Devo's Climbs

Friday, April 01, 2011

Road Trip: Smith Rock - March 21-25, 2011

After twenty weeks of training indoors on plastic, Chad and I - along with Kurt and Jose - went to Smith Rock for five days and put our hard work to the test. Our primary goal was an ascent of Monkey Face via Monkey Space (5.11b), but it was not to be as we battled cold, temperamental weather nearly every day. Despite this, Chad and I managed to climb all five days, the majority of it at 5.10 and above, so in that regard the trip was a success.

Monday, March 21
We'd arrived at Smith around 3 am, so we got up late and climbed in the afternoon at Picnic Lunch Wall. I led Honey Pot (5.9) and the first pitch of Teddy Bear's Picnic (5.10a), feeling strong and confident on both. These are both excellent climbs on steep knobby slab and a great way to acclimate oneself to Smith Rock tuff.




Tuesday, March 22
Tuesday was our best weather day, though we experienced some passing hail storms early on it was mostly sunny and warm for the remainder. Unfortunately my climbing ability had taken an abrupt turn for the worse. I blamed it on the two beers I'd quaffed the night before: I'd been on a beer diet during training and my body was consequently unable to cope with even that small amount. I was sluggish, physically and mentally, all day as a result. In hindsight Tuesday would've been our best chance to attempt Monkey Space, but even if we'd gone for it I doubt I would have been up to the task. :(

Climbing began around noon: Kurt and Jose in the Dihedrals, Chad and I the Overboard area. I first led Nine Gallon Buckets (5.10c) with a rest below the crux, then Chad and I both did a lap on TR. Next Chad led Overboard (5.11c), impressively climbing through the lie-back crux clean only to pump out near the finish. I made a futile attempt on TR, flailing incessantly at the crux, cursing those beers loudly. I was quite disheartened, and in an effort to reclaim some self-respect decided it was time to change tactics, say goodbye to bolted face climbing and lead Karate Crack (5.10a). On the way to Karate we hooked up with Kurt and Jose. Kurt led Cinnamon Slab (5.6), then I started up Karate Crack. Looking up at Karate from the ground, I surmised it would require several 1-2 inch cams and brought triples in those sizes. Halfway up the crack I realized 3-inch cams were necessary to protect the remaining twenty feet to the final hand traverse, but I'd already placed both my #3 Camalots below. I briefly contemplated running it out to the traverse, but in the end decided to lower off and retrieve my #3's instead. With my quiver replenished, I finished the crack and Chad followed. I didn't find the climbing so difficult, protecting it was more the challenge: Smith's cracks are not like the uniform fractures I climb at Index Town Wall.



Wednesday, March 23
The weather was mostly cloudy, breezy and very cool, so more sleeping in and climbing in the afternoon. We began with some "old man climbing" on Super Slab (5.6) at Red Wall. Chad led the choice pitches (1 & 3); I led the second; Jose followed; Kurt took the day off from climbing. After Super Slab Chad and I returned to Picnic Lunch Wall and climbed both pitches of Teddy Bear's Picnic.  I led the first (.10a), Chad the second (.10b). Pitch two was incredible - sweet edging on patina, traversing rightwards to an airy, exposed arête, with nothing but empty space below your feet. Only the finish - a short bit of brittle, rotten rock to a belay stance on a freaky detached pillar - detracted from the rush of the climb. Definitely worth repeating.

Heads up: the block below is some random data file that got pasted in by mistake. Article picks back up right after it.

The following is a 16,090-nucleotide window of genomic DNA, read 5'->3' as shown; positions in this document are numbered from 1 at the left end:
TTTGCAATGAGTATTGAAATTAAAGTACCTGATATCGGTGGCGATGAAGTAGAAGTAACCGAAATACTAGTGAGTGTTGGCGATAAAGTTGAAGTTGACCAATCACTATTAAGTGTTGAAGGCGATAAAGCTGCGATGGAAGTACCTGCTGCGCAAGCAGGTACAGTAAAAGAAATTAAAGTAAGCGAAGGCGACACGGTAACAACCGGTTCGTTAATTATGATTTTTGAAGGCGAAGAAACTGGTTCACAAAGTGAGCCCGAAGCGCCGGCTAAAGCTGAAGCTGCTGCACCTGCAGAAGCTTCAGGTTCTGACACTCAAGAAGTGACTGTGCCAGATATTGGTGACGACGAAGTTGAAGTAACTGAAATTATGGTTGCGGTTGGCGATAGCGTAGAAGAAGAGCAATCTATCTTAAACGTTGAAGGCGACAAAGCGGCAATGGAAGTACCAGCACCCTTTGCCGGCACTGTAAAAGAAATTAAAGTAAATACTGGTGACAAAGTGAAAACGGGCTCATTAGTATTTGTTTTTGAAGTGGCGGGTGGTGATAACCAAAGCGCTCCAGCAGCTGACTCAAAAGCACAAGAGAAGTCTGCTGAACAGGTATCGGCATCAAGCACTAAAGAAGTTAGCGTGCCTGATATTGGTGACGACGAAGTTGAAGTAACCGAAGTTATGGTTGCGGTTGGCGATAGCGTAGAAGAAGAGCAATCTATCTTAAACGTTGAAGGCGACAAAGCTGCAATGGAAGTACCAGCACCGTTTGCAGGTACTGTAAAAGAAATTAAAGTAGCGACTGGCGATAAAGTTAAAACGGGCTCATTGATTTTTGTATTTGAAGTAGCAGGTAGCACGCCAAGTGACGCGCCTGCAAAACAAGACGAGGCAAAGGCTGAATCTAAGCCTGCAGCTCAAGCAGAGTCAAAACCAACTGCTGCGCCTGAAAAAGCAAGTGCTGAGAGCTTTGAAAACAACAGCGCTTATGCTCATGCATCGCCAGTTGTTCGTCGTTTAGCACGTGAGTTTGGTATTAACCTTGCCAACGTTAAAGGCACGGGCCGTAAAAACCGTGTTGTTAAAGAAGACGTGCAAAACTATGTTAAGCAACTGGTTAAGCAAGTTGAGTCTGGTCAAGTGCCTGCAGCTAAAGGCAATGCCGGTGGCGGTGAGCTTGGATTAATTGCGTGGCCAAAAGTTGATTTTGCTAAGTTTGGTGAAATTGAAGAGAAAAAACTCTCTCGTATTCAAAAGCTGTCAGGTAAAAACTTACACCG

Thursday, March 24
Weather continued cold and breezy. We'd been holding back for a chance, but it was clear Monkey Face was not in the cards this trip. Chad & I headed to the Wooden Ship and climbed Phone Call From Satan (5.9 sport - Chad's lead) to Solar (5.9 trad - my lead). The year before I'd led Solar, exhausted from a marathon day of climbing and had to rest a few moves from the finish; this time I was fresh and sent it clean. Sweet climb!

It was rather breezy and we ambled over to Mesa Verde Wall on the west side to see if we could find some shelter from the wind. Shortly after crossing Asterisk Pass the temperature rose noticeably - yeah! MVW has some primo knobby sport routes in the 5.10 - .11 range and we were stoked to have some sun to climb in. First up: Cosmos (5.10a), then Screaming Yellow Zonkers (5.10b) and Moons of Pluto (5.10d). I led the first two clean and was on the same path on Moons when a flash hail storm hit just as I was negotiating the crux. I tried to wait it out, hoping it would pass quickly, then eventually rested on a quickdraw before finishing. After Chad led it, I climbed it again clean on TR. For a .10d at Smith it felt a bit soft - maybe more a reflection of the technique rather than the strength required to climb it. Still, it was my favorite route at MVW.





Chad finished the off the day with a lead of Bad Moon Rising (5.11a): a crimpy start, then a delicate slab, ending with some Herculean moves over a roof. Chad worked the roof crux a few times and finally sent it. I gave it a go on top-rope, taking a fall on the upper slab section and then below the roof. The roof moves felt much harder than .11a, and certainly not just a single grade harder than Moons of Pluto a few feet to the left.

Friday, March 25
Our week came to an end with a brief morning of cragging at Morning Glory Wall where I led Five Gallon Buckets (5.8), The Outsiders (5.9), cruised through the lower section of Gumby (5.10b) and then attempted Morning Sky (5.10c) where I was stymied by greasy crimps and a sudden fear of falling. Guess I was tired from five days of climbing, so I lowered off and Chad finished the lead. I then TR'd it clean, though Gumby felt harder the second time. Yep - definitely tired!



More photos: Smith Rock March 2011 photo set on Flickr »

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